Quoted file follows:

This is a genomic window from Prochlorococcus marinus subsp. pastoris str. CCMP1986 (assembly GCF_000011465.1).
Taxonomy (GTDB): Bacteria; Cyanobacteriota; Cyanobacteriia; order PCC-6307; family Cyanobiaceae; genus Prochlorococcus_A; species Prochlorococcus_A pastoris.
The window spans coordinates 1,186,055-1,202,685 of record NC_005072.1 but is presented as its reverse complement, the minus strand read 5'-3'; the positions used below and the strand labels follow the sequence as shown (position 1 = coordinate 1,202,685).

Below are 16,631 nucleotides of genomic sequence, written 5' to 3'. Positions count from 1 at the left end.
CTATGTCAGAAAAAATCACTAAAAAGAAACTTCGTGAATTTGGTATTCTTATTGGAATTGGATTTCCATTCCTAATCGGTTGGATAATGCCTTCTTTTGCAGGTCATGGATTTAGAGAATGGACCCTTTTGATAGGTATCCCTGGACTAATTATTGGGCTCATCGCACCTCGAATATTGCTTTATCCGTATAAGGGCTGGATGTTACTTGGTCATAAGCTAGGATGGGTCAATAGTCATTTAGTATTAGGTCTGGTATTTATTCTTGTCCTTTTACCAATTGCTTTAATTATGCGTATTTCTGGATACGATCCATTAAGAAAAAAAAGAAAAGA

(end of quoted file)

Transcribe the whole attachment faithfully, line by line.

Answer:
This is a genomic window from Prochlorococcus marinus subsp. pastoris str. CCMP1986 (assembly GCF_000011465.1).
Taxonomy (GTDB): Bacteria; Cyanobacteriota; Cyanobacteriia; order PCC-6307; family Cyanobiaceae; genus Prochlorococcus_A; species Prochlorococcus_A pastoris.
The window spans coordinates 1,186,055-1,202,685 of record NC_005072.1 but is presented as its reverse complement, the minus strand read 5'-3'; the positions used below and the strand labels follow the sequence as shown (position 1 = coordinate 1,202,685).

Below are 16,631 nucleotides of genomic sequence, written 5' to 3'. Positions count from 1 at the left end.
CTATGTCAGAAAAAATCACTAAAAAGAAACTTCGTGAATTTGGTATTCTTATTGGAATTGGATTTCCATTCCTAATCGGTTGGATAATGCCTTCTTTTGCAGGTCATGGATTTAGAGAATGGACCCTTTTGATAGGTATCCCTGGACTAATTATTGGGCTCATCGCACCTCGAATATTGCTTTATCCGTATAAGGGCTGGATGTTACTTGGTCATAAGCTAGGATGGGTCAATAGTCATTTAGTATTAGGTCTGGTATTTATTCTTGTCCTTTTACCAATTGCTTTAATTATGCGTATTTCTGGATACGATCCATTAAGAAAAAAAAGAAAAGA